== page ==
Meet Anita, an Alcon employee who volunteered in a SEE International clinic in Perquin, El Salvador with Eye Care International. She helped SEE volunteer eye surgeons, Dr. Bert Ungricht and Dr. Stuart Sondheimer.
Expedition Site: Perquin, El Salvador
January 29 – February 14, 2016
As I was walking up the dark steps my first night in Perquin, I was very nervous since I had no idea what to expect. Once I opened the door to the hotel cafeteria where we were staying, there were at least ten people heading towards me with smiles on their faces and open arms ready to hug me. All the weight lifted off my shoulders right there and then. Everyone was so nice and happy to be there! By the end of the night there were about forty people in the room. I was the only first-timer besides a couple of teenagers who came with their grandparents. We had dinner and went over everyone’s job assignments. I was selected to work in surgery.
After church we regrouped and headed to our assigned stations. Surgery meant that we had one day to turn a corner room of a local clinic into a working operating room (OR). We unpacked a lot of boxes with the Alcon logo on them.
By the end of the day all I could smell was bleach, which meant that we had a clean operating room! As we were getting ready to leave the OR, a little girl with her mom came in and asked us if we could take a look at her eye. Dr. Bert gladly took the exam instruments out of his bag and examined her eyes right there in the hallway. He cleaned her eyes out and sent her on her way. We were so excited that we got to help someone while setting up our clinic.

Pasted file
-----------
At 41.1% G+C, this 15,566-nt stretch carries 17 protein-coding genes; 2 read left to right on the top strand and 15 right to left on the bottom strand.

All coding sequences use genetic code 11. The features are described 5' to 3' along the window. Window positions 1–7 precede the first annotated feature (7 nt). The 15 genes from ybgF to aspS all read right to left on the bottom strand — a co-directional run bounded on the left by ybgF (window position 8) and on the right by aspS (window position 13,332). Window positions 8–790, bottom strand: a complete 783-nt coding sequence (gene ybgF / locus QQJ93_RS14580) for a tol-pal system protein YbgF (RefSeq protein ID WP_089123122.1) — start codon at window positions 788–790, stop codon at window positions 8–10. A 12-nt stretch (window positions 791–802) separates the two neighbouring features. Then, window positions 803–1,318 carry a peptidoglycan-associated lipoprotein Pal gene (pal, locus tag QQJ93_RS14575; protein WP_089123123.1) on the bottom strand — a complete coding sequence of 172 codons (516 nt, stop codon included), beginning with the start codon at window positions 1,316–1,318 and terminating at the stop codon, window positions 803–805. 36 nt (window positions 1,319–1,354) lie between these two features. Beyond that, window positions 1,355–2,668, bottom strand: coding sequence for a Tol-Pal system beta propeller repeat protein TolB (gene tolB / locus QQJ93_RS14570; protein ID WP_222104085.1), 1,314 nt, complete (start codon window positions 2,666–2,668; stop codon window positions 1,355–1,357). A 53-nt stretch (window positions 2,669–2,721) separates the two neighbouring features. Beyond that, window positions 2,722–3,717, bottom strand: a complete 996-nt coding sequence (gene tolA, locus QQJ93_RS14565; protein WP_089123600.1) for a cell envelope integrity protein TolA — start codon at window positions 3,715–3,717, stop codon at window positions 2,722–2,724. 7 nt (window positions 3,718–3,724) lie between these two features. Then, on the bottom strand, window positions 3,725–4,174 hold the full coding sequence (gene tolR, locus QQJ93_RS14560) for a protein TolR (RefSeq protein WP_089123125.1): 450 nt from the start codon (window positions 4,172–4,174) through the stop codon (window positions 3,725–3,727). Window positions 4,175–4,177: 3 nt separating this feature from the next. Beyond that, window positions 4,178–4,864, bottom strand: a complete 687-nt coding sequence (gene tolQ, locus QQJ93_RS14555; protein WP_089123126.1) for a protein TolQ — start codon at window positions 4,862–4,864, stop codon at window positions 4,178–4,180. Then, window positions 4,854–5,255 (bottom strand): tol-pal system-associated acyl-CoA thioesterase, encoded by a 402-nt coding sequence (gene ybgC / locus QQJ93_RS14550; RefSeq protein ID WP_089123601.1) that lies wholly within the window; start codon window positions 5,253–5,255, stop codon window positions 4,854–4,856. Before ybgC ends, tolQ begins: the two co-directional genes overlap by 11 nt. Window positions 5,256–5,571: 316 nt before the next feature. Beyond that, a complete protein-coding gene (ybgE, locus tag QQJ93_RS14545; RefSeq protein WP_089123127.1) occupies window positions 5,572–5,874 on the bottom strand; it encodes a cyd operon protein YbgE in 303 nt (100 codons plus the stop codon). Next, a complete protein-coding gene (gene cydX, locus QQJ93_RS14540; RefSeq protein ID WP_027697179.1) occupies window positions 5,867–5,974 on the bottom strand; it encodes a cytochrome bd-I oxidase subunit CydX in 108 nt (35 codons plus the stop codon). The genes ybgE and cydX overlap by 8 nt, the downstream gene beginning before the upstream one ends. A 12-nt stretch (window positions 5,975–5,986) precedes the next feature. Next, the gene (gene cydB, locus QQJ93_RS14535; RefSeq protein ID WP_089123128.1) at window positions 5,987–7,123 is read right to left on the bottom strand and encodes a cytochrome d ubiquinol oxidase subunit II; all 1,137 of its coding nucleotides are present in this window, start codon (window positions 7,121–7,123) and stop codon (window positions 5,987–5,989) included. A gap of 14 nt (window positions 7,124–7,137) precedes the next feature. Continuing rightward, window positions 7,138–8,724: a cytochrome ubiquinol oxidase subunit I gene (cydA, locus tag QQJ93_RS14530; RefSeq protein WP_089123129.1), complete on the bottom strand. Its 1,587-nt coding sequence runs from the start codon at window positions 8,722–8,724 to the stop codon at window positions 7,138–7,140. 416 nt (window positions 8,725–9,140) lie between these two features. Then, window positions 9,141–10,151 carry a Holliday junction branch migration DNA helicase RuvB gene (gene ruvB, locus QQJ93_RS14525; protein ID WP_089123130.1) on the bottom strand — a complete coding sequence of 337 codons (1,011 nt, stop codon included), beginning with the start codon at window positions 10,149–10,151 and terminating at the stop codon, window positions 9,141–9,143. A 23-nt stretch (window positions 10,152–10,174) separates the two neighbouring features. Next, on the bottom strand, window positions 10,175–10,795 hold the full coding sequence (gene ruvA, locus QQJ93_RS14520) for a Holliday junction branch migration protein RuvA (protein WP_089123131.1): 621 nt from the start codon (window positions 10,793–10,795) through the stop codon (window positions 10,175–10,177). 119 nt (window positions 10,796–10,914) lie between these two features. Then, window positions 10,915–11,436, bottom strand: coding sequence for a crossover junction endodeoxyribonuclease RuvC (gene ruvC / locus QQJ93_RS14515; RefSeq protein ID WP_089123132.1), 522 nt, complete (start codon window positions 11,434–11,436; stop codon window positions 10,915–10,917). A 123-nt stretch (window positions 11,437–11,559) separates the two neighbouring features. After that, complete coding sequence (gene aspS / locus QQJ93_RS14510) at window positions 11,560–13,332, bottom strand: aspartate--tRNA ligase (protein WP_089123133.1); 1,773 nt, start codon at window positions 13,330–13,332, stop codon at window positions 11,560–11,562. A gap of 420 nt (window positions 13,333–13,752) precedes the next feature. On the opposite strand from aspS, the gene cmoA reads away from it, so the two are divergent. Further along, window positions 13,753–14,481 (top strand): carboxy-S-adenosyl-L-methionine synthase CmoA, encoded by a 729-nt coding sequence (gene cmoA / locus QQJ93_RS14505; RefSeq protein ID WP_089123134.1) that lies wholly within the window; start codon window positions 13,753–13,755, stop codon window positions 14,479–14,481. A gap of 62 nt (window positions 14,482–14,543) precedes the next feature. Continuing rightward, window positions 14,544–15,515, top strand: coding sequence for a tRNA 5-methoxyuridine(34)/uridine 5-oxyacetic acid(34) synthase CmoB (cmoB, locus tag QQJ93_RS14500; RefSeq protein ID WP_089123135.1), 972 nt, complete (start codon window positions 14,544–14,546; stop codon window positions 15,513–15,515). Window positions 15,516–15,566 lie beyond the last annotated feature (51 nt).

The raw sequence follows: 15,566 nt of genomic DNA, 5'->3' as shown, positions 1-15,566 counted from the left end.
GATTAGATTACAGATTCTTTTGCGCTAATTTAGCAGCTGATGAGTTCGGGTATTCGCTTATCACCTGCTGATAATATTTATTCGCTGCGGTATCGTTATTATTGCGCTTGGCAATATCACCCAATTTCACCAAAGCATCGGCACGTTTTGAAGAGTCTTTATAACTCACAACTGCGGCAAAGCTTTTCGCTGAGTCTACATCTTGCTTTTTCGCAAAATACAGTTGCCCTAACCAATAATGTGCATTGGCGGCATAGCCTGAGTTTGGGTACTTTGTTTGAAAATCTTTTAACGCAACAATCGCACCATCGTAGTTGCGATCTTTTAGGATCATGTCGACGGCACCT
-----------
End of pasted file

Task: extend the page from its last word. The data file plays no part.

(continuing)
On our first day at the surgery center we had nine major surgeries and one minor surgery. Most of the surgeries were cataract or pterygium. However, there was a young man that came in a few hours after our surgeries started and asked if we could help him. There was a foreign object in his eye and he needed to have it removed. He was a construction worker that was injured on the job. Dr. Bert successfully removed a piece of stainless steel out of his eye. He sent him home with Ciloxan that we proudly produce here at ASPEX. I advised him to be sure to wear safety glasses and that his eyes are very important.
My job at the surgery center was translating, prepping patients and circulating in the OR, which was awesome! I got to learn all the instruments that are used in surgery and most of them had the Alcon logo on them. It was great to see that we do so much more than just make eye drops. Everywhere I turned in the OR there was some product that was made by Alcon. Doctors put a lot of trust into Alcon products and use them back home at their offices as well. I felt a great sense of pride when people asked me where I work. I would just point to one of the eye drops and say: “I make this product.” Everyone was so excited to meet someone from Alcon and showed appreciation for the support they get from our company.
“She Wants Me To Sing”
Since I was translating I felt a little guilty because my job was so rewarding. I got to communicate with the patients first, and I got to hear their gratitude and their excitement when we removed bandages the morning after the operation. It was a very emotional week for me. I cried at least once a day! My favorite patients that came in were an elderly couple that traveled from far away to come see us. They both needed to have their cataract removed. Since we had Dr. Bert Ungricht and Dr. Stuart Sondheimer working side by side, we thought it would be a good idea to operate both of them at the same time.
Halfway through the surgery I hear “Anita.”
I quickly grabbed her hand and said, “I am here.”